Gas Centrifuge Enrichment Facility Licensing
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Gas Centrifuge Enrichment Process
The gas centrifuge uranium enrichment process uses a large number of rotating cylinders in series to enrich uranium in its U-235 isotope. These series of centrifuge machines, are interconnected to form cascades. Please see the Licensing Reviews Section at the bottom of this page for more information on current licensing reviews.
In the 1980s, DOE developed a gas centrifuge program, including construction and operation of a test cascade in Oak Ridge, TN. More than 1300 gas centrifuges were installed, and 700 operated with uranium hexafluoride at the Gas Centrifuge Enrichment Plant in Piketon, Ohio. About 100 machines operated for nine months. The idea was abandoned in 1986, however, in favor of the Advanced Vapor Laser Isotope Separation (AVLIS) process. Research on the AVLIS process was later terminated in 2000 by the USEC. USEC began to reconsider gas centrifuge technology as a more practical advanced enrichment technology for replacing gaseous diffusion, which is more expensive and requires more energy. By this time, the gas centrifuge process had already been commercially developed on a large scale by the Russians and by URENCO in the United Kingdom, Germany, and The Netherlands.
In the early 1990s, URENCO teamed up with several U.S. utilities to form the LES partnership. In January 1991, the NRC received an application from LES to construct and operate the nation's first privately owned gas centrifuge enrichment facility. The 1.5 million Separative Work Unit (SWU) plant was to be built in Homer, Louisiana. LES decided to withdraw its application in 1998.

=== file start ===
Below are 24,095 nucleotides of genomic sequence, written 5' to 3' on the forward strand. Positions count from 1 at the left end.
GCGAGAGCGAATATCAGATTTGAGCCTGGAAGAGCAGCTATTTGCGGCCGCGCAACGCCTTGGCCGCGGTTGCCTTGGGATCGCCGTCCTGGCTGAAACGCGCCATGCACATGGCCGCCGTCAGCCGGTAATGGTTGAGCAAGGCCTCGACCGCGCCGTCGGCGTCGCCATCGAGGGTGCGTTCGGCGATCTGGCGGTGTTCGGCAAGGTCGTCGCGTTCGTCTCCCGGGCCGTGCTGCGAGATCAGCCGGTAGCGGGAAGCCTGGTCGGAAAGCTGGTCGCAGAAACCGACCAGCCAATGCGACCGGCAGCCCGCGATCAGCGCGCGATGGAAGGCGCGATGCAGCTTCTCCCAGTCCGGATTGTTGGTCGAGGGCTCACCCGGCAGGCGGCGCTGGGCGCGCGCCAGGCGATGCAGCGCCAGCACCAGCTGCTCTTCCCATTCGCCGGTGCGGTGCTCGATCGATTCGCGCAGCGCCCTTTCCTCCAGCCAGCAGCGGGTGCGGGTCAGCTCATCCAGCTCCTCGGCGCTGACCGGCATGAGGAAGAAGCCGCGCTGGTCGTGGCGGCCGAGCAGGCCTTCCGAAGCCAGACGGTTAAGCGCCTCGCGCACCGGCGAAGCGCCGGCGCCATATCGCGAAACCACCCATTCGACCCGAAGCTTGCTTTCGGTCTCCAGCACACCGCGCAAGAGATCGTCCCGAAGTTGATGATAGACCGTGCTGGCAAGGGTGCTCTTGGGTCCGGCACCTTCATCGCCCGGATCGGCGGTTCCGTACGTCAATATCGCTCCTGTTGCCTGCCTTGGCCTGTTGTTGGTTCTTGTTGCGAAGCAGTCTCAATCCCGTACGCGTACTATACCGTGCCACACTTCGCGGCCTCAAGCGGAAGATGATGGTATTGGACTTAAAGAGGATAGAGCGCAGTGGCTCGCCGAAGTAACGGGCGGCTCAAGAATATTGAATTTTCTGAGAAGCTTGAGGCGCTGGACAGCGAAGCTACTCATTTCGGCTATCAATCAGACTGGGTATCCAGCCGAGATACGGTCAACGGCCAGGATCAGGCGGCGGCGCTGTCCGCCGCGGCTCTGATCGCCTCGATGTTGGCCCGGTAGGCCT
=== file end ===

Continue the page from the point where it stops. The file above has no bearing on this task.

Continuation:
Regulations and Legislation
In 1990, Congress passed the Solar, Wind, Waste, and Geothermal Power Production Incentives Act of 1990. Among other things, this legislation amended the Atomic Energy Act of 1954 to require licensing of uranium enrichment facilities under U.S. Nuclear Regulatory Commission (NRC) regulations in 10 CFR Parts 40 and 70. The act also stated that the construction and operation of a uranium enrichment facility is considered a major Federal action significantly affecting the quality of the human environment for the purposes of the National Environmental Policy Act of 1969. Therefore, an Environmental Impact Statement would need to be prepared for this type of facility. Under the legislation, an adjudicatory hearing on the licensing of the construction and operation is required. This hearing must be completed before issuance of a license. The act also requires that the applicant obtain public liability insurance for the facility and requires the NRC to perform an inspection of the facility before beginning operations to ensure that the plant is constructed to meet the license requirements.
The following corporations are developing gas centrifuge enrichment facilities:
In June 2006, the NRC issued a license to Louisiana Energy Services to construct and operate a gas centrifuge enrichment plant in Eunice, New Mexico. Construction of the URENCO USA facility, (previously known as the National Enrichment Facility) began in August 2006 with initial operations in June 2010 while continuing construction. The NRC also issued a license to USEC in April 2007 for a gas centrifuge enrichment plant in Piketon, Ohio. Known as the American Centrifuge Plant, that facility began construction in May 2007. In addition, in October, 2011, NRC issued a license to AREVA Enrichment Services to construct and operate the Eagle Rock Enrichment Facility to be located near the city of Idaho Falls, ID. Construction of the Eagle Rock Enrichment Facility is expected to start in 2013.